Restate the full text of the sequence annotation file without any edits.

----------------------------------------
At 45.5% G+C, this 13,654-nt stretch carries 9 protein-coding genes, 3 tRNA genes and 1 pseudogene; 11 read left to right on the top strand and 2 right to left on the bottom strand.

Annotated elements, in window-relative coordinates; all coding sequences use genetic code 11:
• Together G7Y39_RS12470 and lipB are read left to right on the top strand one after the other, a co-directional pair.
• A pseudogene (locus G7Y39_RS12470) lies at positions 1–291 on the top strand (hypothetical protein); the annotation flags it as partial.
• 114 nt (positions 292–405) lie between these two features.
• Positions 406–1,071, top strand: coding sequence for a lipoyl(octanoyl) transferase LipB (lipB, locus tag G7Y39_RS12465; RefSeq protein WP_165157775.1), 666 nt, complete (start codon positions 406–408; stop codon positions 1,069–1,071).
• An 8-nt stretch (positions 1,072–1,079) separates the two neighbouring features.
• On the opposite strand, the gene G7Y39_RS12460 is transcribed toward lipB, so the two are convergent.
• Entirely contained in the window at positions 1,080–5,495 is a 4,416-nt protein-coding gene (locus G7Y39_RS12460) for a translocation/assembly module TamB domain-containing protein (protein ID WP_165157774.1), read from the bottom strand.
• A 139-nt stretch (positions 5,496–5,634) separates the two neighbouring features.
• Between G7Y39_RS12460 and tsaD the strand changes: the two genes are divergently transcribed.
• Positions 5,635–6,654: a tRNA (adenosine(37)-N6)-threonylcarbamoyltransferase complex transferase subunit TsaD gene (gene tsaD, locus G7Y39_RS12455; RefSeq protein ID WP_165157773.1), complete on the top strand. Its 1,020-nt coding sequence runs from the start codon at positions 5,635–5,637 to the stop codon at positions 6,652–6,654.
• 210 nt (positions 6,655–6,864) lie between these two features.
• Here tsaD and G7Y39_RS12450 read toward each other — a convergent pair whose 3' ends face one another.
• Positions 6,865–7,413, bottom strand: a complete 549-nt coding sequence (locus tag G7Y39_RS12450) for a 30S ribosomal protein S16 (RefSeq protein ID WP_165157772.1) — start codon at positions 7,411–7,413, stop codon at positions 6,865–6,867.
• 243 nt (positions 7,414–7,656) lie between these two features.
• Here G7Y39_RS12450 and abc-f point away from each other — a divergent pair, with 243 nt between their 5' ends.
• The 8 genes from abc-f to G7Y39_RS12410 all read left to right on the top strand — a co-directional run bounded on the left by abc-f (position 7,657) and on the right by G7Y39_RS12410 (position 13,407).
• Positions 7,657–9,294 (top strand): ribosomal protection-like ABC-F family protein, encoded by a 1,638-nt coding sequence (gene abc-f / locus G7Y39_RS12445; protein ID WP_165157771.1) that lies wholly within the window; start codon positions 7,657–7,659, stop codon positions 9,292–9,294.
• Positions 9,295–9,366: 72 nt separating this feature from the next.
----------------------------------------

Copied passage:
At 45.5% G+C, this 13,654-nt stretch carries 9 protein-coding genes, 3 tRNA genes and 1 pseudogene; 11 read left to right on the top strand and 2 right to left on the bottom strand.

Annotated elements, in window-relative coordinates; all coding sequences use genetic code 11:
• Together G7Y39_RS12470 and lipB are read left to right on the top strand one after the other, a co-directional pair.
• A pseudogene (locus G7Y39_RS12470) lies at positions 1–291 on the top strand (hypothetical protein); the annotation flags it as partial.
• 114 nt (positions 292–405) lie between these two features.
• Positions 406–1,071, top strand: coding sequence for a lipoyl(octanoyl) transferase LipB (lipB, locus tag G7Y39_RS12465; RefSeq protein WP_165157775.1), 666 nt, complete (start codon positions 406–408; stop codon positions 1,069–1,071).
• An 8-nt stretch (positions 1,072–1,079) separates the two neighbouring features.
• On the opposite strand, the gene G7Y39_RS12460 is transcribed toward lipB, so the two are convergent.
• Entirely contained in the window at positions 1,080–5,495 is a 4,416-nt protein-coding gene (locus G7Y39_RS12460) for a translocation/assembly module TamB domain-containing protein (protein ID WP_165157774.1), read from the bottom strand.
• A 139-nt stretch (positions 5,496–5,634) separates the two neighbouring features.
• Between G7Y39_RS12460 and tsaD the strand changes: the two genes are divergently transcribed.
• Positions 5,635–6,654: a tRNA (adenosine(37)-N6)-threonylcarbamoyltransferase complex transferase subunit TsaD gene (gene tsaD, locus G7Y39_RS12455; RefSeq protein ID WP_165157773.1), complete on the top strand. Its 1,020-nt coding sequence runs from the start codon at positions 5,635–5,637 to the stop codon at positions 6,652–6,654.
• 210 nt (positions 6,655–6,864) lie between these two features.
• Here tsaD and G7Y39_RS12450 read toward each other — a convergent pair whose 3' ends face one another.
• Positions 6,865–7,413, bottom strand: a complete 549-nt coding sequence (locus tag G7Y39_RS12450) for a 30S ribosomal protein S16 (RefSeq protein ID WP_165157772.1) — start codon at positions 7,411–7,413, stop codon at positions 6,865–6,867.
• 243 nt (positions 7,414–7,656) lie between these two features.
• Here G7Y39_RS12450 and abc-f point away from each other — a divergent pair, with 243 nt between their 5' ends.
• The 8 genes from abc-f to G7Y39_RS12410 all read left to right on the top strand — a co-directional run bounded on the left by abc-f (position 7,657) and on the right by G7Y39_RS12410 (position 13,407).
• Positions 7,657–9,294 (top strand): ribosomal protection-like ABC-F family protein, encoded by a 1,638-nt coding sequence (gene abc-f / locus G7Y39_RS12445; protein ID WP_165157771.1) that lies wholly within the window; start codon positions 7,657–7,659, stop codon positions 9,292–9,294.
• Positions 9,295–9,366: 72 nt separating this feature from the next.